Of course there are limits to evrything. :-)

No problem to continue use of in-lens IS on long (Super)tele lenses. IBIS-Camera either switches to lens-IS when detected or camera makers eventually get both IS implementations to work in tandem for even greater effectiveness. After all, its just just a matter of the right sensors, algorithms, and processing power.

Ruined

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Re: What's Next for Canon?
« Reply #140 on: October 27, 2013, 12:39:39 PM »
In 2014, Canon needs to do three things and they will be just fine:

#1 Release the darn 7D2, and make sure it is a masterpiece since it took so long.  5D3 autofocus, articulating touchscreen, headphone jack, DPAF, etc.

#2 Surprise everyone with a 6D2 which is a very similar refresh of the 6D, only difference being addition of touchscreen and 7D1-class autofocus; maybe add a popup flash too for triggering and portable situations.  This would differentiate it enough from the 5D3 as the autofocus still won't be as good and it will be missing other features, but it would make the 6D2 attractive enough for enthusiasts to pull the trigger.  Right now the autofocus is too weak, and the touchscreen might entice people who are used to touchscreens on cameraphones.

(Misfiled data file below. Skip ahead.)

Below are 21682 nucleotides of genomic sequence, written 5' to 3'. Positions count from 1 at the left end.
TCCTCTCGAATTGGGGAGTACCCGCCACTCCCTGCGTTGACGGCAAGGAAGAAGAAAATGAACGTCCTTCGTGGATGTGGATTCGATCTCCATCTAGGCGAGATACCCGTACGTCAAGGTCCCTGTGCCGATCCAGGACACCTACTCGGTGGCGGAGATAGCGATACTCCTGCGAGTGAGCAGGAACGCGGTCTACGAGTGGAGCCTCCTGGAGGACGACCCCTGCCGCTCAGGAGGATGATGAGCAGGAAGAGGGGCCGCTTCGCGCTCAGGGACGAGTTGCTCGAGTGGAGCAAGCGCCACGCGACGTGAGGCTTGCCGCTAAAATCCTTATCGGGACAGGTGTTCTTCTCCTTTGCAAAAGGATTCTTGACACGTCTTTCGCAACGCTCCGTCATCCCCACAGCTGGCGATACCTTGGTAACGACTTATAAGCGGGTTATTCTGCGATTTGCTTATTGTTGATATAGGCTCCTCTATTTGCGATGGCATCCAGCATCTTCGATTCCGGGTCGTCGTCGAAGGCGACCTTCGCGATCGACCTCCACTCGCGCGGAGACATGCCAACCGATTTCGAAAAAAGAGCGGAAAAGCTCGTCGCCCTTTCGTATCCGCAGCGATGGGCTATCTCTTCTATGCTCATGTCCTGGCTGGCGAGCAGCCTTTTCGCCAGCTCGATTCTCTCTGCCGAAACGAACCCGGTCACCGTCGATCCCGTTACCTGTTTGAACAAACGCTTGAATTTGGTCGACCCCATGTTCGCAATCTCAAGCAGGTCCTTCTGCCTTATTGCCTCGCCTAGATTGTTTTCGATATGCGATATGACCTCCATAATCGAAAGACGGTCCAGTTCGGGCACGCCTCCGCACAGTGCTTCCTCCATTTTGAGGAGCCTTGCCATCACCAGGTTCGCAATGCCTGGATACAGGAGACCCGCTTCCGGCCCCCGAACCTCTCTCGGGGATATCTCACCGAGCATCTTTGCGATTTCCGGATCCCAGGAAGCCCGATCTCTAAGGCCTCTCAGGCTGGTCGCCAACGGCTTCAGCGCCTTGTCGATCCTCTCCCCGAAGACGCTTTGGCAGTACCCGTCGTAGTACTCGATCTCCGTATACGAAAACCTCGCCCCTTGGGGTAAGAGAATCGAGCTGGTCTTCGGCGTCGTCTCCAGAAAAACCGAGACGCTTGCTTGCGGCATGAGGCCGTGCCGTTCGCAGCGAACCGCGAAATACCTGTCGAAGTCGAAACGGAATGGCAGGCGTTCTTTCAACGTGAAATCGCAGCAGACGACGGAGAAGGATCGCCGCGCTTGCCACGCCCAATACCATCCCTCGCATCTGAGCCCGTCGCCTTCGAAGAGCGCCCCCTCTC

#3 Release some of the more requested lenses, i.e. 50mm non-L IS, 135mm non-L IS, 100-400L refresh, 24-70L IS, 14-24L.  I think those would satisfy most and continue to make Canon the obvious choice.

Personally I think the 5DIII does not require update as it is so strong.  Canon's main weaknesses are the 6D, 7D, and some of the older lenses.  It remains odd to me that the 5DIII and 70D are so attractive in their pricerange, yet everything between those two appears unattractive.  Likewise, I find it odd that crop users have effective 24-70 f/2.8 range with IS for some time, yet Canon is still stringing along full frame users with non-IS lenses in this focal length for no obvious reason except marketing.